MEAN HIGH WATERFlooding in Charleston

Mean High Water (MHW) is a project documenting the impacts of sea level rise & flooding in and beyond the South Carolina Lowcountry. The title is in reference to the MHW tidal datum defined and maintained by the NOAA Center for Operational Oceanographic Products and Service.
The tides of Charleston Harbor and the Atlantic Ocean are increasingly encroaching into the natural and built environment of Charleston and the Lowcountry. The rate of increase in the number of coastal flood events is alarming. Approximately 53.3% of all coastal floods observed in Charleston Harbor from 1921 through 2022 have occurred since 2010. An average of 18.8 coastal floods occurred per year in the 1990s. In the 2010s, the annual average was 42.4 coastal floods2, an increase of over 200%.

MHW was started in 2020 by photographer and engineer Jared Bramblett. This is intended to be an evolving and collaborative documentation of the impacts of flooding. If you are interested in participating, please reach out.
Jared Bramblett

All thoughts and opinions presented on this site are solely those of the author and are not necessarily those of any other organization.

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© 2024 Jared Bramblett
Tidal Flood Records & Statistics
Charleston Harbor, Cooper River Entrance1

Coastal Floods (>7-ft MLLW)2
  1. 89 (2019)
  2. 75 (2023)
  3. 70 (2022)
  4. 68 (2020)
  5. 58 (2015)

Major Coastal Floods (>8-ft MLLW)2
  1. 7 (2020)
  2. 6 (2023, 2015)
  3. 4 (2021, 2019)
  4. 3 (2022, 2018)
  5. 2 (2009, 1947)

Peak Tide Crests (ft, MLLW)3
  1. 12.52-ft 09/22/1989 (Hugo)
  2. 10.23-ft 08/11/1940
  3. 09.92-ft 09/11/2017 (Irma)
  4. 09.86-ft 12/17/2023 (Nor’easter)
  5. 09.29-ft 10/08/2016 (Matthew)

Statistics current as of 08/31/2023

Sea Level Rise Trend (1901-2022)1

Sea level trend of 1.13-ft per 100 years (1901-2022)

1 Tidal Benchmark Station - Charleston, Cooper River Entrance, SC - Station ID: 8665530

2 NWS Coastal Flood Event Database

3 Advanced Hydrologic Predictions Service, Charleston, SC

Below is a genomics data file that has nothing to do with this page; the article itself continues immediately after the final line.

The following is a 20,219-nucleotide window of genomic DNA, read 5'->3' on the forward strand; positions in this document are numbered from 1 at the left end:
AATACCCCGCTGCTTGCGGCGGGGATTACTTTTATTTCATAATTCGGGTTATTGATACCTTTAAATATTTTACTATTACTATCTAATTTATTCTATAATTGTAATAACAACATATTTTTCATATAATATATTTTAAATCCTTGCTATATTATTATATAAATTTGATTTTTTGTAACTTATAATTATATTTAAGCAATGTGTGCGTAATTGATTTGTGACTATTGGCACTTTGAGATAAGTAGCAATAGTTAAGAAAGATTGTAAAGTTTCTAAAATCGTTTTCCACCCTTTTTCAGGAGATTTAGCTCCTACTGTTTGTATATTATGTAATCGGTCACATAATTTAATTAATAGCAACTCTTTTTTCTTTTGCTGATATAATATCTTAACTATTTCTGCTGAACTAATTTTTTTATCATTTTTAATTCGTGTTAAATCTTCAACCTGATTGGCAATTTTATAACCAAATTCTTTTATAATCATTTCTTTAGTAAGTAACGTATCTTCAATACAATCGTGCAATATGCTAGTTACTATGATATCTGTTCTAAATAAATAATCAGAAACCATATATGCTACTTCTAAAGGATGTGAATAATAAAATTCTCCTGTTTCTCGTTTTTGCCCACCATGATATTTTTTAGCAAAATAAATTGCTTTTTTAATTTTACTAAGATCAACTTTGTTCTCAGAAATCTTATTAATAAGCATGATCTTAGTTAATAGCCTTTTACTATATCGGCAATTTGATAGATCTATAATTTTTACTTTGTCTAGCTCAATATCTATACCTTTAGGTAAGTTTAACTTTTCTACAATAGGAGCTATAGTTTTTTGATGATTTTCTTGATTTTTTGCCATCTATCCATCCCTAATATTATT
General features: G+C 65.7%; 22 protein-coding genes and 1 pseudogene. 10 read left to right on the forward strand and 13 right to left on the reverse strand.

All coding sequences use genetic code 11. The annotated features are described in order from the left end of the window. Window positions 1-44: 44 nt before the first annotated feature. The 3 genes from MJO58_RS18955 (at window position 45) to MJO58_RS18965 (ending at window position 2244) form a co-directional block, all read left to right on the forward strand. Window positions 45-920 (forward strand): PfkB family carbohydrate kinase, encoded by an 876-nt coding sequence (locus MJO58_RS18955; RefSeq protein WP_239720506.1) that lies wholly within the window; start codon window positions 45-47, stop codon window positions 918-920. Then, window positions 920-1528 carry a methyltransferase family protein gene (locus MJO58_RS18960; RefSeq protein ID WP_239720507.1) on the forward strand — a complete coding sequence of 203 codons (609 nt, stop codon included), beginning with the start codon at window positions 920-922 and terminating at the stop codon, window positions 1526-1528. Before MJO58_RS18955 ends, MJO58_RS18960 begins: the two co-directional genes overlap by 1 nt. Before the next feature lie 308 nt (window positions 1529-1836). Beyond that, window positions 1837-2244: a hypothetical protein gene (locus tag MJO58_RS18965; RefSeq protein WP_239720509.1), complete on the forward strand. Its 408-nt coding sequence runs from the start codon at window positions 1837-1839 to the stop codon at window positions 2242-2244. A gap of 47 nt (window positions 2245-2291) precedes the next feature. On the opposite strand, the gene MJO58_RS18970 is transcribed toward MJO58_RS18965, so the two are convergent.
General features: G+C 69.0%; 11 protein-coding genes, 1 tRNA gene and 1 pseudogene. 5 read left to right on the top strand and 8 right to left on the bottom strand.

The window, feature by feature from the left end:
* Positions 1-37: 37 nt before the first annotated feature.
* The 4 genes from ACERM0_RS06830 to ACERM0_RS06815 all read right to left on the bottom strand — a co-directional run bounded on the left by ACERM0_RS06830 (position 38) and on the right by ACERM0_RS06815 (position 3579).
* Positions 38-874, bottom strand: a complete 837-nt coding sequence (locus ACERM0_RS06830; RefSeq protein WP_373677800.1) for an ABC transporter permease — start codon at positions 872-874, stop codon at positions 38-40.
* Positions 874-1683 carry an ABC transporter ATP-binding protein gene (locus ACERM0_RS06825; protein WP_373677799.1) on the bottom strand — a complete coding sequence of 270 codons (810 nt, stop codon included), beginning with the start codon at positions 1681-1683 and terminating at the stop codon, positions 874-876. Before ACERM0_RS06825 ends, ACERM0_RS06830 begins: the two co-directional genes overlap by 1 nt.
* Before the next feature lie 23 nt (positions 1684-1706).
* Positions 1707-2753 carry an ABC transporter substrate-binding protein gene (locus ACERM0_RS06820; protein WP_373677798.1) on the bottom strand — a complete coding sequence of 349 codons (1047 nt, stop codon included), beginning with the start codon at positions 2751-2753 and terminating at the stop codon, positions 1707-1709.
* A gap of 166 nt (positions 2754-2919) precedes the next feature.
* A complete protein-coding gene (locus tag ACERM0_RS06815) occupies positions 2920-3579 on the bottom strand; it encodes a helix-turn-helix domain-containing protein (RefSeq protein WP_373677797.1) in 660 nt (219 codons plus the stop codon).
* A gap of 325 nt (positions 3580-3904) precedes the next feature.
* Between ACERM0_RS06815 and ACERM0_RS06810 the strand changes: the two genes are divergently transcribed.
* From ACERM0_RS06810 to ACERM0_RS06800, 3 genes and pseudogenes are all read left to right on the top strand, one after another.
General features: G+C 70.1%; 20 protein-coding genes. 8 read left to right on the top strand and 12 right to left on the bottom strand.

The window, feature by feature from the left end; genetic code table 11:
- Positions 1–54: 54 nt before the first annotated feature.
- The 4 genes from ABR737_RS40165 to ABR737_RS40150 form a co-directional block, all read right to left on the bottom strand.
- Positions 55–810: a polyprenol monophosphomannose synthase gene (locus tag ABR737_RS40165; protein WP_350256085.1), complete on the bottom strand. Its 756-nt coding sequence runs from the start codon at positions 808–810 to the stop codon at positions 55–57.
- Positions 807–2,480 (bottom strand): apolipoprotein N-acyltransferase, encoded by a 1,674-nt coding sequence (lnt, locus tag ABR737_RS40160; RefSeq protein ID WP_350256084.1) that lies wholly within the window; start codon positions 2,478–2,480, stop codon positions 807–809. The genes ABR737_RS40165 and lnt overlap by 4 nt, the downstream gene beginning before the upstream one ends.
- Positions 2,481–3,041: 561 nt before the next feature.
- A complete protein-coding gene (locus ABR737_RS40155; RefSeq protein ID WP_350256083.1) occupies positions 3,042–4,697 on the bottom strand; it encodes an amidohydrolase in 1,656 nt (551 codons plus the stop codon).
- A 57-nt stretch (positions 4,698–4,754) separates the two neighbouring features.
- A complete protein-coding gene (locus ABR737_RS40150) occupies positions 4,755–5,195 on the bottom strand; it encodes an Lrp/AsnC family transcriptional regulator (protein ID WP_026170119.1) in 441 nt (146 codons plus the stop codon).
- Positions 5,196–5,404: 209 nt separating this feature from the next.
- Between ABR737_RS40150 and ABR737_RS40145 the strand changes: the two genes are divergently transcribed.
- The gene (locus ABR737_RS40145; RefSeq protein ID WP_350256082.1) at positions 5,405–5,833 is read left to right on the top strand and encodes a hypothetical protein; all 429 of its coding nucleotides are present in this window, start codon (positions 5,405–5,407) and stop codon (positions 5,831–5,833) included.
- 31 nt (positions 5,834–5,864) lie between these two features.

Elevations on Mean Lower Low Water
There is a lot of confusion when it comes to land elevations, tide elevations, potential storm surge elevations, and potential storm tide elevations. I’ve been brainstorming the creation of this map through ongoing discussions with Dr. Merrie Koester, who is developing a curriculum to teach flood awareness as part of her effort with Kids Teaching Flood Resilience.

Most topographic maps and FEMA flood maps for the area reference the North American Vertical Datum of 1988 (NAVD88). NAVD88 references all elevations across Canada, Mexico, and the United States to mean sea level at Father Point/Rimouski, Quebec. Essentially, any elevation that reference NAVD88 is the same height about mean sea level at Father Point/Rimouski, Quebec, whether its located in Alaska, Texas, or South Carolina. This map, which is very much a work-in-progress, depicts the elevations of the Charleston Peninsula on the Mean Lower Low Water (MLLW) Datum for the Charleston, Cooper River Entrance Tidal Benchmark (Station 8665530) at the Customs House. MLLW datums vary along the coast due to variations in sea surface topology (e.g. the tides vary along the coast), so they are unique to their locations. Locally, we often refer to tides based on their height above the MLLW datum. The National Weather Service (NWS) defines tidal flooding for Charleston based on this datum, with flood stage beginning at 7.0-feet MLLW, moderate flood stage exceeding 7.50-feet MLLW, and major flood stage exceeding 8.0-feet MLLW.